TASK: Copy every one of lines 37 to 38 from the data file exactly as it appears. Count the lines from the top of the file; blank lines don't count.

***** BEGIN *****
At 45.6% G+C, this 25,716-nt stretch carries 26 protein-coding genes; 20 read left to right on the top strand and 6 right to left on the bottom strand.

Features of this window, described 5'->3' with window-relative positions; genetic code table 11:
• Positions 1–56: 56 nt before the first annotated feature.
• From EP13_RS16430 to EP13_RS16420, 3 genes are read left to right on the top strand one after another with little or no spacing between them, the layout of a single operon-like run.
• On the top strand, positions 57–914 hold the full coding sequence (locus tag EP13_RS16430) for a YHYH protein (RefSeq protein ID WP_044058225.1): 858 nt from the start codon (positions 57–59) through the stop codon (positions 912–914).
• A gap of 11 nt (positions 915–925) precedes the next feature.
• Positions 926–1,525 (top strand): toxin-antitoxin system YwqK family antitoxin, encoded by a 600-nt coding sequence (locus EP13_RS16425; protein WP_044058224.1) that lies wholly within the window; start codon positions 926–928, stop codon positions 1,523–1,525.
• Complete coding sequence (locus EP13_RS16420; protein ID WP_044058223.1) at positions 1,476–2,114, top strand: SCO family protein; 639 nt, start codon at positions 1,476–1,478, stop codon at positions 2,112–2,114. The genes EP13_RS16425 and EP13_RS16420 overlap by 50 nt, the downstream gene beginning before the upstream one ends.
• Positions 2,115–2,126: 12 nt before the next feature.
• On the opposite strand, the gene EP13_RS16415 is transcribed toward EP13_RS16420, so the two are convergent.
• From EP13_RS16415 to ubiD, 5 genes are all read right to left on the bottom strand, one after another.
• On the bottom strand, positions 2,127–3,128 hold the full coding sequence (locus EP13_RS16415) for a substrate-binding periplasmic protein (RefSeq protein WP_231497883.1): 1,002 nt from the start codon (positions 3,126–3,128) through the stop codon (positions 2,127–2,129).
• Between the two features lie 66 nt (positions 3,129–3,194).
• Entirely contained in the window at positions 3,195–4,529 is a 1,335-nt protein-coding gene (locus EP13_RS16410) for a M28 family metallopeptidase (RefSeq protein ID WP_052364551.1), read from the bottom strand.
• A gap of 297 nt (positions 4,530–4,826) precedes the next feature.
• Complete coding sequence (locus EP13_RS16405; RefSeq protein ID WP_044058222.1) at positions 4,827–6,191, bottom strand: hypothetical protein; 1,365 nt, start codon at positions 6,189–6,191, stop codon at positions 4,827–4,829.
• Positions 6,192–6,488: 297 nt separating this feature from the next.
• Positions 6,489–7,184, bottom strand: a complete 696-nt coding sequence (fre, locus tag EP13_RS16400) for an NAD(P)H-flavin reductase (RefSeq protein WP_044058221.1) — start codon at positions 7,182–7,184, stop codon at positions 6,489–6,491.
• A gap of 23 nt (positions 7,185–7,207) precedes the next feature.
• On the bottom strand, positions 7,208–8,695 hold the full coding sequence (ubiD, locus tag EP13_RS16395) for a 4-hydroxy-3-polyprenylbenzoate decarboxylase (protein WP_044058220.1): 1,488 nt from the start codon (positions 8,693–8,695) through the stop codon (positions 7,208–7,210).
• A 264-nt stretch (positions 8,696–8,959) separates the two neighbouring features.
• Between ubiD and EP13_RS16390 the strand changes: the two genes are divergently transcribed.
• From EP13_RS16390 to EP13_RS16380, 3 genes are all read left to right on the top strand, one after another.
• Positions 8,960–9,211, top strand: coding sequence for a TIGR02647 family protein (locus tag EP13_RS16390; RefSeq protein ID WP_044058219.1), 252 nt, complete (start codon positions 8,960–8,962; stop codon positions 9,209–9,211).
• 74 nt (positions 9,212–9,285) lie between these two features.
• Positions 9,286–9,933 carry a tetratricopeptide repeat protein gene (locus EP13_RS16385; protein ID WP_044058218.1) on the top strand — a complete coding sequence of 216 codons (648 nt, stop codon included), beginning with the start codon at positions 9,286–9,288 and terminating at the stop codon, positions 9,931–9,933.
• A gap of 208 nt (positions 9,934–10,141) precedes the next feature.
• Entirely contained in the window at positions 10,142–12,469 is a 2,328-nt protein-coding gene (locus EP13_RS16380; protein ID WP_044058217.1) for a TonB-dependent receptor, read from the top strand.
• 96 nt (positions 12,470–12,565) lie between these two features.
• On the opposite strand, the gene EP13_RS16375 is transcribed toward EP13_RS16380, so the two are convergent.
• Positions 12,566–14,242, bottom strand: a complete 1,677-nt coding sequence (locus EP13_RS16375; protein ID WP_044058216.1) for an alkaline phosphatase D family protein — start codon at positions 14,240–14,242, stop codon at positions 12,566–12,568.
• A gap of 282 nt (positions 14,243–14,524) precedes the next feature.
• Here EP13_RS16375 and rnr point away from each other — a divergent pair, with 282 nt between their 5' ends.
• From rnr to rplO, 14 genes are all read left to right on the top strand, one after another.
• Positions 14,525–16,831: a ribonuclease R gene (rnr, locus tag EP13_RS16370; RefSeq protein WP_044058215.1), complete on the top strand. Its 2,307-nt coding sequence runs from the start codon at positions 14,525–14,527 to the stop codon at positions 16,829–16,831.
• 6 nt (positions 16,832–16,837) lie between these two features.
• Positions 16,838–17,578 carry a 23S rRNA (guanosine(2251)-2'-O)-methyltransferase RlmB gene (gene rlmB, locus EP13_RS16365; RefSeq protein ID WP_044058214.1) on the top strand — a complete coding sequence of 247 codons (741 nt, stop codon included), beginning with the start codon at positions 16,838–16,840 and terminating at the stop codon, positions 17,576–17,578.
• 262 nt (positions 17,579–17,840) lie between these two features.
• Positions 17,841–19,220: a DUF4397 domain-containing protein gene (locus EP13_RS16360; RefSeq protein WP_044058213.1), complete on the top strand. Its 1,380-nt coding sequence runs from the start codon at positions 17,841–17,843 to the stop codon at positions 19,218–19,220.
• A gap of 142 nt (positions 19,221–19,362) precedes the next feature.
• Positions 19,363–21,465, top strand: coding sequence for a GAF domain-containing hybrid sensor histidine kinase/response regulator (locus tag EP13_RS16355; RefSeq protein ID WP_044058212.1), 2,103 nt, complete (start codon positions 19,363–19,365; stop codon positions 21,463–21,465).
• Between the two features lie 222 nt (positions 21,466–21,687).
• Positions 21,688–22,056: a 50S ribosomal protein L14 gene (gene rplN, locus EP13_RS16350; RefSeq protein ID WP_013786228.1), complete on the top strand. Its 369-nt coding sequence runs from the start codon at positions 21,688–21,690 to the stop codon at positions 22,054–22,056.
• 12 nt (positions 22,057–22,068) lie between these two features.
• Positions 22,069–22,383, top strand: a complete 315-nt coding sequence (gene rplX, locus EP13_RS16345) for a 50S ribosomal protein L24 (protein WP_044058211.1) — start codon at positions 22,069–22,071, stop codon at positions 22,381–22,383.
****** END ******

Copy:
• Positions 16,838–17,578 carry a 23S rRNA (guanosine(2251)-2'-O)-methyltransferase RlmB gene (gene rlmB, locus EP13_RS16365; RefSeq protein ID WP_044058214.1) on the top strand — a complete coding sequence of 247 codons (741 nt, stop codon included), beginning with the start codon at positions 16,838–16,840 and terminating at the stop codon, positions 17,576–17,578.
• 262 nt (positions 17,579–17,840) lie between these two features.